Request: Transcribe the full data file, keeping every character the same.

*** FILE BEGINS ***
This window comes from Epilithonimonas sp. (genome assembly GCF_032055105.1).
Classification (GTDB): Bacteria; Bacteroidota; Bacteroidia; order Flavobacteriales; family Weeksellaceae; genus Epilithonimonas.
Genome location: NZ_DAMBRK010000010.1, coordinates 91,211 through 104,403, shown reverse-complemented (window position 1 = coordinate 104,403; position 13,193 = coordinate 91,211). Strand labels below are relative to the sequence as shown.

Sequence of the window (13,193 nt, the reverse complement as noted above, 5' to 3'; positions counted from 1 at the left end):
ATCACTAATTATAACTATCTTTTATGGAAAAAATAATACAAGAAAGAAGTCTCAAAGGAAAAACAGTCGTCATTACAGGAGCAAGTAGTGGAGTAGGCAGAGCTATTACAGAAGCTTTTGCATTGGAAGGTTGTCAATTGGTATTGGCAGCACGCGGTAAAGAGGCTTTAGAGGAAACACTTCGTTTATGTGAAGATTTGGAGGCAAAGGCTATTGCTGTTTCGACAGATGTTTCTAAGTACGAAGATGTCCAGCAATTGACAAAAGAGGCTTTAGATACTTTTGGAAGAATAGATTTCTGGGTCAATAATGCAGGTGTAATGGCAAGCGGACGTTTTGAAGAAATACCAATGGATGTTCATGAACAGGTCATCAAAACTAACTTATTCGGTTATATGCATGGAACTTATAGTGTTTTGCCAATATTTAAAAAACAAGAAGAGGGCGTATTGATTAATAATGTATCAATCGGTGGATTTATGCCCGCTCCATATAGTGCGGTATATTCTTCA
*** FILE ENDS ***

This window comes from Epilithonimonas sp. (genome assembly GCF_032055105.1).
Classification (GTDB): Bacteria; Bacteroidota; Bacteroidia; order Flavobacteriales; family Weeksellaceae; genus Epilithonimonas.
Genome location: NZ_DAMBRK010000010.1, coordinates 91,211 through 104,403, shown reverse-complemented (window position 1 = coordinate 104,403; position 13,193 = coordinate 91,211). Strand labels below are relative to the sequence as shown.

Sequence of the window (13,193 nt, the reverse complement as noted above, 5' to 3'; positions counted from 1 at the left end):
ATCACTAATTATAACTATCTTTTATGGAAAAAATAATACAAGAAAGAAGTCTCAAAGGAAAAACAGTCGTCATTACAGGAGCAAGTAGTGGAGTAGGCAGAGCTATTACAGAAGCTTTTGCATTGGAAGGTTGTCAATTGGTATTGGCAGCACGCGGTAAAGAGGCTTTAGAGGAAACACTTCGTTTATGTGAAGATTTGGAGGCAAAGGCTATTGCTGTTTCGACAGATGTTTCTAAGTACGAAGATGTCCAGCAATTGACAAAAGAGGCTTTAGATACTTTTGGAAGAATAGATTTCTGGGTCAATAATGCAGGTGTAATGGCAAGCGGACGTTTTGAAGAAATACCAATGGATGTTCATGAACAGGTCATCAAAACTAACTTATTCGGTTATATGCATGGAACTTATAGTGTTTTGCCAATATTTAAAAAACAAGAAGAGGGCGTATTGATTAATAATGTATCAATCGGTGGATTTATGCCCGCTCCATATAGTGCGGTATATTCTTCA